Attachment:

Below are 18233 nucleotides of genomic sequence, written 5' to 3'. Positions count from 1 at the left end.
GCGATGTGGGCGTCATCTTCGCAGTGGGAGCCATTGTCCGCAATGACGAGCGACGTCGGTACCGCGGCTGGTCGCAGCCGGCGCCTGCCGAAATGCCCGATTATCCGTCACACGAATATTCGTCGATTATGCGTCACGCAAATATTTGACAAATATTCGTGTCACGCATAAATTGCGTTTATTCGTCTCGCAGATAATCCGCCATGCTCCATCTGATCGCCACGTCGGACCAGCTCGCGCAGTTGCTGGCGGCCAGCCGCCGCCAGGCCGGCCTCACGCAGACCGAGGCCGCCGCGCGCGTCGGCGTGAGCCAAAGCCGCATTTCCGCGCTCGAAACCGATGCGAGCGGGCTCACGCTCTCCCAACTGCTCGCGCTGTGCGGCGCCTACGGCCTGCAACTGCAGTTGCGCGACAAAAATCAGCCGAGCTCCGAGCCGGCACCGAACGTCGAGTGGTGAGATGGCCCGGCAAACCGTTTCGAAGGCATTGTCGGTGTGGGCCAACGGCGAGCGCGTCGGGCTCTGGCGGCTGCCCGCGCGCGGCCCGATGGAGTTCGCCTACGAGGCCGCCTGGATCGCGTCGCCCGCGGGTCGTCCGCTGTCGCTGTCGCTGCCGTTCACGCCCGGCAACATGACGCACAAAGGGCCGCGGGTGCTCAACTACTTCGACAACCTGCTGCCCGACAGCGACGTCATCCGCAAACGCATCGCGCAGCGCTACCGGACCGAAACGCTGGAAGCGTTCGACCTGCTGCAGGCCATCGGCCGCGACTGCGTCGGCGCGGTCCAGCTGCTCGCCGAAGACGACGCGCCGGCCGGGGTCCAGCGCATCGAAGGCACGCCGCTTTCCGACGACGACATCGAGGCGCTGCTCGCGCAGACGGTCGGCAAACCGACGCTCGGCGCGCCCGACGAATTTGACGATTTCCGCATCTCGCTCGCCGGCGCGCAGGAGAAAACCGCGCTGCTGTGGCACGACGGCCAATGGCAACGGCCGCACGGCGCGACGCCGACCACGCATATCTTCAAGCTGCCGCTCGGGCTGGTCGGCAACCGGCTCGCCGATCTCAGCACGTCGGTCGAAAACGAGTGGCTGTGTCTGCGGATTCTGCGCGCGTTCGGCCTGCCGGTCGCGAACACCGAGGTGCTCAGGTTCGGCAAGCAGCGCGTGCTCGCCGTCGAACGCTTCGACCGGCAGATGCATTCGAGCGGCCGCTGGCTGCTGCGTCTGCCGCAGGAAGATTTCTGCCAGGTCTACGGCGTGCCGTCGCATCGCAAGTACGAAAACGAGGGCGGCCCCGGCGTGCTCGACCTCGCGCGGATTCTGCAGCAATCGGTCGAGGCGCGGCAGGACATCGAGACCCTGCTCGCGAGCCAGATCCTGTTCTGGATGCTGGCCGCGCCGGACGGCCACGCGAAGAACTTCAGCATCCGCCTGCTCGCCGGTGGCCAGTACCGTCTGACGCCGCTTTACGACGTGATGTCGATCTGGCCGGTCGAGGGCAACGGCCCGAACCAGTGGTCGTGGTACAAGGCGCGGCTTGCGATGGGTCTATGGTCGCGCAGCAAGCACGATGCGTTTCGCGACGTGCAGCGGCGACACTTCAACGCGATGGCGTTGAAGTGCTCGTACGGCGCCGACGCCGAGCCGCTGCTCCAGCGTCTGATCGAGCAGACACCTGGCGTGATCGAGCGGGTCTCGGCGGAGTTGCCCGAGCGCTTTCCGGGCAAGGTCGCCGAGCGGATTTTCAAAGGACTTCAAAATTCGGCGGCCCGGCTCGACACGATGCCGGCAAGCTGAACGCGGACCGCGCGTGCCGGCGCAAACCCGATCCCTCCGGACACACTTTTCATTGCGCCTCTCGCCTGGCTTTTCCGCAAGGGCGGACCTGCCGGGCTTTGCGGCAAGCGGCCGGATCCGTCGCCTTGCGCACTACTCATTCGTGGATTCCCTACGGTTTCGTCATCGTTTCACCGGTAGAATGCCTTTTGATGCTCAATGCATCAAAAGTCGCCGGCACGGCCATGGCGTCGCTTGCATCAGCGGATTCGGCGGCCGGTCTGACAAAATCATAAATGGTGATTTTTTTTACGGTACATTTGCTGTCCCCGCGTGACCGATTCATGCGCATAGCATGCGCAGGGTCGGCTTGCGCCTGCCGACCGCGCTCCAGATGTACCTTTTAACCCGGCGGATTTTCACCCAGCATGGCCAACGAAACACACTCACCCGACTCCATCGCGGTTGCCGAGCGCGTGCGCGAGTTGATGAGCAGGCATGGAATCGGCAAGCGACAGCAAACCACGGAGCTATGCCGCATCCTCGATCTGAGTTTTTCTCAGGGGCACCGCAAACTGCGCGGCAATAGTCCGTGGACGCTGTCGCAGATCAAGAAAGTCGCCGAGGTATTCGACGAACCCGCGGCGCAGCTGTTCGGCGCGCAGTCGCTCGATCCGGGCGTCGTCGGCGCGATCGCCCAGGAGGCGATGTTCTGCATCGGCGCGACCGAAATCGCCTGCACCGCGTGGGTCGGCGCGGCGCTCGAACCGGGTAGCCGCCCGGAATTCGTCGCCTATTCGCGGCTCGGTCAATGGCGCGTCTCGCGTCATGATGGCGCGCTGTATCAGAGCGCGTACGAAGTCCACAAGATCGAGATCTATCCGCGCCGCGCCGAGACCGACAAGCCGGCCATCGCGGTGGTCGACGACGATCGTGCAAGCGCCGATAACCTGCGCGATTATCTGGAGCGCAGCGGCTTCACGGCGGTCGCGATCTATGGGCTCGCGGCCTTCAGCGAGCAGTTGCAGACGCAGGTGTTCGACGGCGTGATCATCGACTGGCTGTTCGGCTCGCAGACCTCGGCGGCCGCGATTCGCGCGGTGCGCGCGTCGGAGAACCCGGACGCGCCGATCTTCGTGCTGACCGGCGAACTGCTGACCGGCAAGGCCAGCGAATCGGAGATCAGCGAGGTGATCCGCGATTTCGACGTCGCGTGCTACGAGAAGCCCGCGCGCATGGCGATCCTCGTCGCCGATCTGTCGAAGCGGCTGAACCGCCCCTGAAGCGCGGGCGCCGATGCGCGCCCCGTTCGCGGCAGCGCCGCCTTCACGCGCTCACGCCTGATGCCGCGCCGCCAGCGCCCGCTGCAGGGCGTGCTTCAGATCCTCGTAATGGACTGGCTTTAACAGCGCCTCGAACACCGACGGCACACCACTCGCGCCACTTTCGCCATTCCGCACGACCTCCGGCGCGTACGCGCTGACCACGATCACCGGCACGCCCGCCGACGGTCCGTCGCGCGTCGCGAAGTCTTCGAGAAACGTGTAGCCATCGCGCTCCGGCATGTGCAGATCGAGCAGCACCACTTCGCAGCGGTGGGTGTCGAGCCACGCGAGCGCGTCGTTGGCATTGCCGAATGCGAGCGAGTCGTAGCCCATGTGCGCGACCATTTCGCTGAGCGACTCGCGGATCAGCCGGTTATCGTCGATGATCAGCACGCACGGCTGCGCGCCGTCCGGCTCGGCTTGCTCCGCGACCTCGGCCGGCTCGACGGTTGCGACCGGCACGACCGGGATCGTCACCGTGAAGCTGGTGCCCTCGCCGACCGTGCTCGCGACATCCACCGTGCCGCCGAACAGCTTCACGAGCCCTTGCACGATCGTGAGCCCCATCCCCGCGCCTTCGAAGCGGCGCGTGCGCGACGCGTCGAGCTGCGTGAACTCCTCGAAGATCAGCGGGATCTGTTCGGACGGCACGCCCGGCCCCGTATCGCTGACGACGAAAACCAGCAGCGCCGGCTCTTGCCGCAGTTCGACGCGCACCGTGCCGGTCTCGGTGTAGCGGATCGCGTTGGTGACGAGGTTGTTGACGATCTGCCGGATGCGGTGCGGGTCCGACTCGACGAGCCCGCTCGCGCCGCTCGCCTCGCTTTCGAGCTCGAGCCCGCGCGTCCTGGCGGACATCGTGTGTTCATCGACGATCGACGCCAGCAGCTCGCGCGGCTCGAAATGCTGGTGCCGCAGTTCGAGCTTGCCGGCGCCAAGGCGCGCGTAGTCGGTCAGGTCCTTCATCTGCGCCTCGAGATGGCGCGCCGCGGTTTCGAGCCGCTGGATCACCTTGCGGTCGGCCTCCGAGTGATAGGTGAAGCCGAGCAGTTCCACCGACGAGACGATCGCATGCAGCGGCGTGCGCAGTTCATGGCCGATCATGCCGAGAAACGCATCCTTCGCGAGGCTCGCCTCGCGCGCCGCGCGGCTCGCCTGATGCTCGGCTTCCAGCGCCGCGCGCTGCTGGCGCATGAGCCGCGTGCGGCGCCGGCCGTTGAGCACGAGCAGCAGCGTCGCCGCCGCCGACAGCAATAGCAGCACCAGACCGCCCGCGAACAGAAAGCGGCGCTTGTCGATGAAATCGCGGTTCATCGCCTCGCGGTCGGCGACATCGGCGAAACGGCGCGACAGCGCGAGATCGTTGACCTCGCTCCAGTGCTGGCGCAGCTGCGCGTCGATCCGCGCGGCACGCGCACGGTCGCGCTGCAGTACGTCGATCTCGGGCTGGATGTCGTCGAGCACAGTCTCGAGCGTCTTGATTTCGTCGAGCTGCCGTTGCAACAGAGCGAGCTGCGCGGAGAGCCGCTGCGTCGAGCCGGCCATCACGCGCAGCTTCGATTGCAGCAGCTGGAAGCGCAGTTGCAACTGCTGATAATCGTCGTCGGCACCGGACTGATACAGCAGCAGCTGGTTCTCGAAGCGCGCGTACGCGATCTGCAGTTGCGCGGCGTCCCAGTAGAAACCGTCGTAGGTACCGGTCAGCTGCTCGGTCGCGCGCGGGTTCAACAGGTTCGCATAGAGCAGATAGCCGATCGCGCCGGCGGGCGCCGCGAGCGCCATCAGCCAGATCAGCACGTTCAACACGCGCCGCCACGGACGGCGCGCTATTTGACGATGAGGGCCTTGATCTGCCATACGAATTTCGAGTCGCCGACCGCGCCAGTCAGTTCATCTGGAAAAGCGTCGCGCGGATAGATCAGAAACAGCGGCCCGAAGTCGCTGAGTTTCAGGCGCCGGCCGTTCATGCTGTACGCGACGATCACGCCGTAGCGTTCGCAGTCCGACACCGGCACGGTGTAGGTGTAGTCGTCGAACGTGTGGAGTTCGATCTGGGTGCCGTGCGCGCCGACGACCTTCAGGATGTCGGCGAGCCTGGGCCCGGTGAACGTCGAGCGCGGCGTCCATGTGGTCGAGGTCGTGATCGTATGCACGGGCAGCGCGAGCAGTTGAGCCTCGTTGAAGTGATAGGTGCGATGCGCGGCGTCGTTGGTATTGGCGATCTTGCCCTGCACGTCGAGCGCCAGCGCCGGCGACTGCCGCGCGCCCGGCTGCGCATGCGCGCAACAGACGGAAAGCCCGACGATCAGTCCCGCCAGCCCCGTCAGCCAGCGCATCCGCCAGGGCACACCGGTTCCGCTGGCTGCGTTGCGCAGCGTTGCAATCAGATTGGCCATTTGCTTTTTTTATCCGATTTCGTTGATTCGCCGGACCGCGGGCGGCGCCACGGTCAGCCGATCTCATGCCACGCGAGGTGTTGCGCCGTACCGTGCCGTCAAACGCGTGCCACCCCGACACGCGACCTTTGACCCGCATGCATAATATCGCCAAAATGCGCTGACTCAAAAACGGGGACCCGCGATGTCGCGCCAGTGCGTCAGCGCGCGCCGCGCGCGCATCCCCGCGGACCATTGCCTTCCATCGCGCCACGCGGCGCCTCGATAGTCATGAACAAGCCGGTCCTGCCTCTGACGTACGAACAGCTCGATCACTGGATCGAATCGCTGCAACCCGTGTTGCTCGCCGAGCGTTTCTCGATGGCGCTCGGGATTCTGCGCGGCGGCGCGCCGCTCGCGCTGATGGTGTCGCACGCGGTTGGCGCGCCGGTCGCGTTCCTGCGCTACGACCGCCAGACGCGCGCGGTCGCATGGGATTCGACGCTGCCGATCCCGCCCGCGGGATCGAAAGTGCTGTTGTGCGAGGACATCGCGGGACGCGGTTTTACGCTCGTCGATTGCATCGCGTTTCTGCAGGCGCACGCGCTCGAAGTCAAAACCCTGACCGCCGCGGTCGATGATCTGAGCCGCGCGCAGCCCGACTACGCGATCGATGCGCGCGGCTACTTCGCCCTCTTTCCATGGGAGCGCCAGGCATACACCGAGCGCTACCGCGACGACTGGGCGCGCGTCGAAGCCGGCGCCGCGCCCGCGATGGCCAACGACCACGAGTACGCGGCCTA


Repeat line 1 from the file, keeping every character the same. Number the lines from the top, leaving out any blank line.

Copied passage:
Below are 18233 nucleotides of genomic sequence, written 5' to 3'. Positions count from 1 at the left end.